Nuclear Weapons in the 1990s and Beyond
The recent political changes in Europe and longer-term developments such as the continuing diffusion of economic and technological power throughout the world are calling into question basic assumptions about the compatibility of the existing nuclear order with other aspects of the international system. As is frequently pointed out, together the United States and the former Soviet Union possess over 95 percent of the nuclear warheads in existence, but only about 10 percent of world population and 35 percent of gross national product. This anomalous situation at the global level is compounded by a series of regional imbalances and anomalies. France and Britain have large and growing nuclear arsenals, while Japan and Germany, both of which have larger populations and economies and which are more exposed geopolitically, are barred by internal and external constraints from access to nuclear weapons. In the third world there is lingering resentment at the perceived efforts by the great powers to deny nuclear weapons to rising regional “influentials,” as well as a certain unreal quality to the discussion of nuclear weapons that arises from a blurring of the nuclear-nonnuclear distinction in the case of important countries such as India, Israel, and South Africa.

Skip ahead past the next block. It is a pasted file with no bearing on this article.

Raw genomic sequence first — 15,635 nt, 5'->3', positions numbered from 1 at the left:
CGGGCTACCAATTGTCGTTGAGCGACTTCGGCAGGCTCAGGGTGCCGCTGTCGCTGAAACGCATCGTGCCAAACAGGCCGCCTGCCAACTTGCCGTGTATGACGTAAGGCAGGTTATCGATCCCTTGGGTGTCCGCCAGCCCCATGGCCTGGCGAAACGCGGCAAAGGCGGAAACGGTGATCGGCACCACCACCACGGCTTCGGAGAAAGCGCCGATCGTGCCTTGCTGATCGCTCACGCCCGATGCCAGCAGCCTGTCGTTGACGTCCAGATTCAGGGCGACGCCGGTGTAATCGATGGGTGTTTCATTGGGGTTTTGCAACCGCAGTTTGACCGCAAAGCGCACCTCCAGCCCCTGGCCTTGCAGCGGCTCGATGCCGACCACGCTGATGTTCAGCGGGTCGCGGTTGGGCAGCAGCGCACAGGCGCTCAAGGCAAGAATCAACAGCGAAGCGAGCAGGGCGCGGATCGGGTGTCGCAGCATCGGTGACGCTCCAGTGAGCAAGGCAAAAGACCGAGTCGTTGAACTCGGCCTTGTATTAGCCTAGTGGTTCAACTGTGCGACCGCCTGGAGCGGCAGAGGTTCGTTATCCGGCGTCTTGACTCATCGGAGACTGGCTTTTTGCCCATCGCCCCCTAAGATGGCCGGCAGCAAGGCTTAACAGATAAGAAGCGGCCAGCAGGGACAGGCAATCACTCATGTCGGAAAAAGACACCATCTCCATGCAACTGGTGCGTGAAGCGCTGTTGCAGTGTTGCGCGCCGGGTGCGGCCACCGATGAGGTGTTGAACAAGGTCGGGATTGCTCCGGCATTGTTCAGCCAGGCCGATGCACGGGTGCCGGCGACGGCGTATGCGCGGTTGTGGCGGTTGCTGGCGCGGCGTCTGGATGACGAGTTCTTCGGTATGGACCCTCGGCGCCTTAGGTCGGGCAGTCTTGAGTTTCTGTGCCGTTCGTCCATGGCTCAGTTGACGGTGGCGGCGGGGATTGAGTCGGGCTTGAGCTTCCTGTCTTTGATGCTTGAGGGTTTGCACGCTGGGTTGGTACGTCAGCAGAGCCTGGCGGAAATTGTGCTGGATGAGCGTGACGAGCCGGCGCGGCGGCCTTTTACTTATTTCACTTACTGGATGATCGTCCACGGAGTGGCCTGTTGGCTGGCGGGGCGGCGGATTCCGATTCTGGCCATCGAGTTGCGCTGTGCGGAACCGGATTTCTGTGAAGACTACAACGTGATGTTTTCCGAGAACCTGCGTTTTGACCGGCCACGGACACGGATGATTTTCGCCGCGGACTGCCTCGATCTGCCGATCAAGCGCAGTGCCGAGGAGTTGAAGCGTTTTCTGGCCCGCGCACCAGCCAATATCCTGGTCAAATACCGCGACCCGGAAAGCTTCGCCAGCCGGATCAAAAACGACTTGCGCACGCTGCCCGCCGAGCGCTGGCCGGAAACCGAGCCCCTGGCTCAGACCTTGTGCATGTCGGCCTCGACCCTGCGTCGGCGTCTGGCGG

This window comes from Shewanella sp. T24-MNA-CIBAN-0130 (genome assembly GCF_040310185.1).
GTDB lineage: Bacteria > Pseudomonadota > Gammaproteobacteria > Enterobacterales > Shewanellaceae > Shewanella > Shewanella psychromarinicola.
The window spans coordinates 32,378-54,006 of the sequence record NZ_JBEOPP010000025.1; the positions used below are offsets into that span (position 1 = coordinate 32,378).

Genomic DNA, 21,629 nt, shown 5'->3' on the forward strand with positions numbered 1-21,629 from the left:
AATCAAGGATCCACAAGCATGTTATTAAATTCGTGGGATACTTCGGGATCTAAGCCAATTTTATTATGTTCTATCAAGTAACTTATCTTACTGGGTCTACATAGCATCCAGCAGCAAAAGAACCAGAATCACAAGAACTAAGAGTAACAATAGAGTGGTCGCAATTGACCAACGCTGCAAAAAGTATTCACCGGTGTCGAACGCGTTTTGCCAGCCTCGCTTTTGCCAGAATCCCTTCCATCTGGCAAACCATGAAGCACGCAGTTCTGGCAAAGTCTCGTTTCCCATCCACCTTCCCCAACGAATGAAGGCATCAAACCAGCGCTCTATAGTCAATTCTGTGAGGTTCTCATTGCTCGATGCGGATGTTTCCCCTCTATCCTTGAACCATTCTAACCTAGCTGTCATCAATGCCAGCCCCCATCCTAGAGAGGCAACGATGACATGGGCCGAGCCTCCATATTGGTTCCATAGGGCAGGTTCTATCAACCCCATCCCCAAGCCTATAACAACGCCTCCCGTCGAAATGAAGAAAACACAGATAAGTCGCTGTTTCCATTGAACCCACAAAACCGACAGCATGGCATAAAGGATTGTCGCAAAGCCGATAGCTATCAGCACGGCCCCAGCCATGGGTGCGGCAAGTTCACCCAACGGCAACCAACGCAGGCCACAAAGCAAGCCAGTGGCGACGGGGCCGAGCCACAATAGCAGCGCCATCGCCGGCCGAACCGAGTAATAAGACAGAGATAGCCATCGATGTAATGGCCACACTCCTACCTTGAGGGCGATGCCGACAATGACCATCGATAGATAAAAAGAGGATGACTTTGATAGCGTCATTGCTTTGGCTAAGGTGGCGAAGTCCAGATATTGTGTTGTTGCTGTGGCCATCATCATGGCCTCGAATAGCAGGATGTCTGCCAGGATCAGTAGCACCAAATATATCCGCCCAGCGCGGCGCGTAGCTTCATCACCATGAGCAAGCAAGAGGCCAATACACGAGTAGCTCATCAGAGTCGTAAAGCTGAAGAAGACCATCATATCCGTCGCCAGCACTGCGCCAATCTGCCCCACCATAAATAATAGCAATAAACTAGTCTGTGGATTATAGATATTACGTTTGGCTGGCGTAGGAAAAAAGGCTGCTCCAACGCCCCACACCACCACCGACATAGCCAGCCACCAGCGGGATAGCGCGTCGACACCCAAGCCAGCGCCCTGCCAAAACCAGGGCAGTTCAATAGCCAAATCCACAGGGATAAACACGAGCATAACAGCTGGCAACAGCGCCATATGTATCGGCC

KeywordsNuclear Weapon Nuclear Force North Atlantic Treaty Organization Ballistic Missile Nuclear Capability
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Notes and References
- 1.See the criticisms of French President Mitterrand, Le Monde, July 8–9, 1990, and of Defense Minister Chevenement, Le Monde, July 13, 1990.Google Scholar
- 2.This section draws on Dean Wilkening, “The Future of Flexible Response,” The RAND Corporation, Santa Monica, California, forthcoming.Google Scholar
- 3.Radomir Bogdanov and Andrei Kortunov, “On the Balance of Power,” International Affairs, no. 8 (1989), p. 6.Google Scholar
- 4.Vestnik MID, no. 2, 1987.Google Scholar
- 5.John J. Fialka, “Soviets Begin Moving Nuclear Warheads Out of Volatile Republics,” Wall Street Journal, June 22, 1990.Google Scholar